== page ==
Algerian authorities have sought, through both constitutional measures and legislative initiatives, to address the root causes of the problem. Whether by moderating the sorts of religious discourse imported from abroad, or managing diversity in such a way as to mitigate against the spread of xenophobic and intolerant discourse. With this in mind, Algerian researcher Bouhania Goui addresses the legal and procedural measures adopted to combat extremism. He begins with the measures inherited from the Black Decade and the settlements forged in its wake: the formation of counter-terrorism forces, the development of counseling procedures, the encouragement of ideological defections, aiming to open a path for repentant former jihadists to lay down their weapons and take advantage of a declared amnesty.
The study provides a broad overview of transitional justice procedures, including the prescribed steps for integrating and rehabilitating former militants. It concludes by highlighting regional security challenges and the measures deployed by authorities to confront hate speech, and detailing the ramifications of the Imzizo incident.
Although the national tragedy and its narratives are absent from the Algerian educational curricula, the means of overcoming it have not been lost. One study by Algerian educator, Abdallah Soualah, examines efforts to promote peace through the educational system, beginning with the calls to form a “conscience of citizenship”. Soualah analyzes the educational curricula at the primary, intermediate and secondary levels, and assesses the teachers’ ability to draw inspiration from the fundamental values of Algerian society in an effort to promote peace in pre-university education.
As for the university level, Professor Abderrahim Bougatta has contributed a study which focuses on reconstructing the curricula of the “Sharia’a sciences” faculty in Algerian universities following the Black Decade. The study begins by tracing the historical background of the Brotherhood ideology’s permeation in Algerian universities. It continues with a catalog of the ensuing ideological movements which shared some or all of Sayyid Qutb’s ideological propositions: the organizational literature of Saeed Hawwa, the influences of Malek Bennabi, and the Khomeinist revolutionary wave. In his assessment, “the Algerian University provided a fertile space for intellectual conflicts between the Islamists and the Leftists (the Berbers and the Algerian communists) over projects and pacts adopted by the authorities”.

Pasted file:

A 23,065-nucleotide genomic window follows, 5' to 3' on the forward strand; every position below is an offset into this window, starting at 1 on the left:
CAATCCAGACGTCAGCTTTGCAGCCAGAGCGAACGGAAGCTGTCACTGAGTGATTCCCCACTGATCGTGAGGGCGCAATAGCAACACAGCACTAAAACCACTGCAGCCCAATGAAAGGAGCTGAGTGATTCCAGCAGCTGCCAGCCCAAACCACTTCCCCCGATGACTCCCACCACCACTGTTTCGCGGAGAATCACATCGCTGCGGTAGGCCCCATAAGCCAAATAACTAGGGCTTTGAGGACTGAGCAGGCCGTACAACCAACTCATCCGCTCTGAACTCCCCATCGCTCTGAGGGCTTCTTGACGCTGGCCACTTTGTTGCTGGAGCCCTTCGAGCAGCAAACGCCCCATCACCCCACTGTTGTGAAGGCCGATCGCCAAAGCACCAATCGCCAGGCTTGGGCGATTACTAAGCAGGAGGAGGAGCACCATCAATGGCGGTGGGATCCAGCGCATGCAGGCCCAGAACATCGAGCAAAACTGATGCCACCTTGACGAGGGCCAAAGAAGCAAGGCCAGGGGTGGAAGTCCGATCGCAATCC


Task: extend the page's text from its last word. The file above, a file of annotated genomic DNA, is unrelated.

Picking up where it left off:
As a result, the Islamists’ strategy shifted toward entering politics and indirectly questioning the legitimacy of the “socialist” State. Their struggle with the left contributed to the authorities’ adoption of an Islamist bloc aimed at counteracting the centers of leftist power. This allowed Malek Bennabi’s movement to benefit, as the central authorities had since 1981 begun employing clerics from outside Algeria, such as Mohammed Al-Ghazali, in an effort to stem the tide against extremist movements.
This study deals with the repercussions of this episode over the course of the Black Decade, before embarking on a description of the curricula of the faculty of “Shari’a sciences” at the Prince Abd-el-Kader University. The researcher notes that this academic institution consciously imitated schools outside Algeria. He also highlights the impact of political advocacy in drafting reformed curricula for teaching Islamic sciences at the Algerian University. This sort of educational reform became more widespread in the years following the Black Decade, as a means of contributing to the healing of the nation’s ruptured social fabric.
Professor Abdelkader Abdelali, a veteran of Algeria’s Ministry of Higher Education, contributes another study concerning the religious measures deployed to combat extremism following the Black Decade. His study focuses on reforms in the field of religious affairs, which the state had been keen to control by prohibiting donations to charitable works and religious associations outside of approved mosques. The State required donations to be collected according to licenses issued by the Directorate of Religious Affairs, so as to restore the Algerian spiritual heritage. It also reconsidered the Qur’anic schools from the standpoints of Qur’an memorization and teaching the core texts of the Maliki school of jurisprudence, as well as the formation of associations of scholars and preachers motivated to promote peace.